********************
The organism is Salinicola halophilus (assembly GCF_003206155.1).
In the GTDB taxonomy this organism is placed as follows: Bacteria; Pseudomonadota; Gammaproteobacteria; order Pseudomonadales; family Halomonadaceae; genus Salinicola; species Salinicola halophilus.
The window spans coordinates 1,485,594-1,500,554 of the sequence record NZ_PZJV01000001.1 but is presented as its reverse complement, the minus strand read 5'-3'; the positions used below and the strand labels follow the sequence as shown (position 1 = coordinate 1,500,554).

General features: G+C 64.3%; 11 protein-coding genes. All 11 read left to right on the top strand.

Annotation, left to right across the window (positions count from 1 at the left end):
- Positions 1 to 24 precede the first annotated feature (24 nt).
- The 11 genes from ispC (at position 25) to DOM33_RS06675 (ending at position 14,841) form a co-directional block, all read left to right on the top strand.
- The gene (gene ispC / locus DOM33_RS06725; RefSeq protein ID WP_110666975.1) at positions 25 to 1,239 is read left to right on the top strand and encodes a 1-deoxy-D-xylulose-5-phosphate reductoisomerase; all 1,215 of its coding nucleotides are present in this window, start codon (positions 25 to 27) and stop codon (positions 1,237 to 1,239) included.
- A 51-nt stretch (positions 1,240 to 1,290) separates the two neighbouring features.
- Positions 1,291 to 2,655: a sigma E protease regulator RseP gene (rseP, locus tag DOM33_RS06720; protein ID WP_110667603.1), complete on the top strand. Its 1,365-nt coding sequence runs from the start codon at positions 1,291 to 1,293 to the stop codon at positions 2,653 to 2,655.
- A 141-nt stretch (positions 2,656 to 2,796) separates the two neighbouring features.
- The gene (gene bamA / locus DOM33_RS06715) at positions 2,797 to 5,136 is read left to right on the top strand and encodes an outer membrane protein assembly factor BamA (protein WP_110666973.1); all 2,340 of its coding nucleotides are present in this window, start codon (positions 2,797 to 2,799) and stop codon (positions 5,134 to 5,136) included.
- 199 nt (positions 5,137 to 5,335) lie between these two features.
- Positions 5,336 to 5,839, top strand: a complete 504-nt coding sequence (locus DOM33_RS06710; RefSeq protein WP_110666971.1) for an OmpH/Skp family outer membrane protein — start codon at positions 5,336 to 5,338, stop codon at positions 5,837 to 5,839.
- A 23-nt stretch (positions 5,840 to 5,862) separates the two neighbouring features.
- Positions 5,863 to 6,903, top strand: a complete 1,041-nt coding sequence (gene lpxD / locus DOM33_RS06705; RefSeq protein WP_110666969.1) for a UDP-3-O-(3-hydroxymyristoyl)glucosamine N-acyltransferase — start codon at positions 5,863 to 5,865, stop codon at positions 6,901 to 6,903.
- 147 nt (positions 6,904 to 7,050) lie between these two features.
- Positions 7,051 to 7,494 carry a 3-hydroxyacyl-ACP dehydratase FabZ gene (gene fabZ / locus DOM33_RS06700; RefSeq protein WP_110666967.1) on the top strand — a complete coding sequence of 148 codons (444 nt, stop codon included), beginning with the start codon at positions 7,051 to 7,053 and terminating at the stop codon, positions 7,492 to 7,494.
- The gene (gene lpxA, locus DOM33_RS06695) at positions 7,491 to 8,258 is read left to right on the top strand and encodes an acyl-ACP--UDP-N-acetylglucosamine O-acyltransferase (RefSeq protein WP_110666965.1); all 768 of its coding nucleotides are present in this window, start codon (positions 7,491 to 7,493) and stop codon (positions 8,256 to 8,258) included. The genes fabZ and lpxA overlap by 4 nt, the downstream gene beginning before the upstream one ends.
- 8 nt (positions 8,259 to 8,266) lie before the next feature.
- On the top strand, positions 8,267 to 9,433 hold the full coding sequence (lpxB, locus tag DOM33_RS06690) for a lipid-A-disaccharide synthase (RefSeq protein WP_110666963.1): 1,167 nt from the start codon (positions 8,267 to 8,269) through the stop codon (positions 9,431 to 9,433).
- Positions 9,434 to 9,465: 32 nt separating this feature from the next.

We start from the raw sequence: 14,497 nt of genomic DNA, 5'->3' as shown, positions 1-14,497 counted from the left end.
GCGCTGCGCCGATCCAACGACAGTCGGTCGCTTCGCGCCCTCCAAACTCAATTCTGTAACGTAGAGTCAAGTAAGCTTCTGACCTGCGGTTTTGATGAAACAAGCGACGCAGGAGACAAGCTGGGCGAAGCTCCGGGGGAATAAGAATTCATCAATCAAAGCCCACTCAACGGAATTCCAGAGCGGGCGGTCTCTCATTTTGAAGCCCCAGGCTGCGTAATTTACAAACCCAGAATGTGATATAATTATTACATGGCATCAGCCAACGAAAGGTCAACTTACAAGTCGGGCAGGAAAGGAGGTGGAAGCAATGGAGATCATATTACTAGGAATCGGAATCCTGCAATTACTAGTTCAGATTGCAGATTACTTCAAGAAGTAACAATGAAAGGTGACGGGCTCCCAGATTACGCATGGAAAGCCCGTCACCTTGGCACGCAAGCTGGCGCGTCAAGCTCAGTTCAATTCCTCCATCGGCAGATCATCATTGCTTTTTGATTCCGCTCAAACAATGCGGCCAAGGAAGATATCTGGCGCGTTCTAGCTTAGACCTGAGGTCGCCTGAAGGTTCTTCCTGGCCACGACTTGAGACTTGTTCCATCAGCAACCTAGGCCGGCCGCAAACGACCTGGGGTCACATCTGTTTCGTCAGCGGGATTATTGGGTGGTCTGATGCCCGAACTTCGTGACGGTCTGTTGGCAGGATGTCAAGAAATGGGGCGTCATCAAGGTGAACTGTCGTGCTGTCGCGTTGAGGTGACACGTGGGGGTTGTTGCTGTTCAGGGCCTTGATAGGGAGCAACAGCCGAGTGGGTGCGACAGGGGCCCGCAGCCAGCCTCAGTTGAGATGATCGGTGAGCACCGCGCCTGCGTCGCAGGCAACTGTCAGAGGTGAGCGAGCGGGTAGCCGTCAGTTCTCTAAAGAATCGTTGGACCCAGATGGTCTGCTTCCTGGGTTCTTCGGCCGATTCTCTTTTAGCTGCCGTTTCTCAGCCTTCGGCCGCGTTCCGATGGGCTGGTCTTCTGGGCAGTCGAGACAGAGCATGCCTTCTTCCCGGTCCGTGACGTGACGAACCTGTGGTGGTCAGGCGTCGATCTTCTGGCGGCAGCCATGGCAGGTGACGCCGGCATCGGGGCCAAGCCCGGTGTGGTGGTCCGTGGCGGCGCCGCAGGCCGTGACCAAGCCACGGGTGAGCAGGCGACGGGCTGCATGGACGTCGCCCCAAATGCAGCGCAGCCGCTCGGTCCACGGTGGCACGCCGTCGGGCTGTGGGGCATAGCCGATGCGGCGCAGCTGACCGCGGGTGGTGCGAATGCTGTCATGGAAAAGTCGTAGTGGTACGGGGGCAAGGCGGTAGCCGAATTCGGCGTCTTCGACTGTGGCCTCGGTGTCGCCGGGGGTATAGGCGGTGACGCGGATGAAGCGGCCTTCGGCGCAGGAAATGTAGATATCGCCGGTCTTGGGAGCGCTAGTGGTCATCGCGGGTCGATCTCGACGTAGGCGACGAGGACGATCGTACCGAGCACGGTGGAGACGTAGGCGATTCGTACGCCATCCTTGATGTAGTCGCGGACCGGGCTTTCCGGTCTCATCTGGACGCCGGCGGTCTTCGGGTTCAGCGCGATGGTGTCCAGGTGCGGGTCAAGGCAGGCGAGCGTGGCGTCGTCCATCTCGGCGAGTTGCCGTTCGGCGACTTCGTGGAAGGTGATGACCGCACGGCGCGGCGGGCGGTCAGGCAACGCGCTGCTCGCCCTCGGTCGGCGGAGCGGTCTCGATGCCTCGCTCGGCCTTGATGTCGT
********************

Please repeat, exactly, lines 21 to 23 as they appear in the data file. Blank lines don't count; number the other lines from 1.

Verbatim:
- On the top strand, positions 8,267 to 9,433 hold the full coding sequence (lpxB, locus tag DOM33_RS06690) for a lipid-A-disaccharide synthase (RefSeq protein WP_110666963.1): 1,167 nt from the start codon (positions 8,267 to 8,269) through the stop codon (positions 9,431 to 9,433).
- Positions 9,434 to 9,465: 32 nt separating this feature from the next.

We start from the raw sequence: 14,497 nt of genomic DNA, 5'->3' as shown, positions 1-14,497 counted from the left end.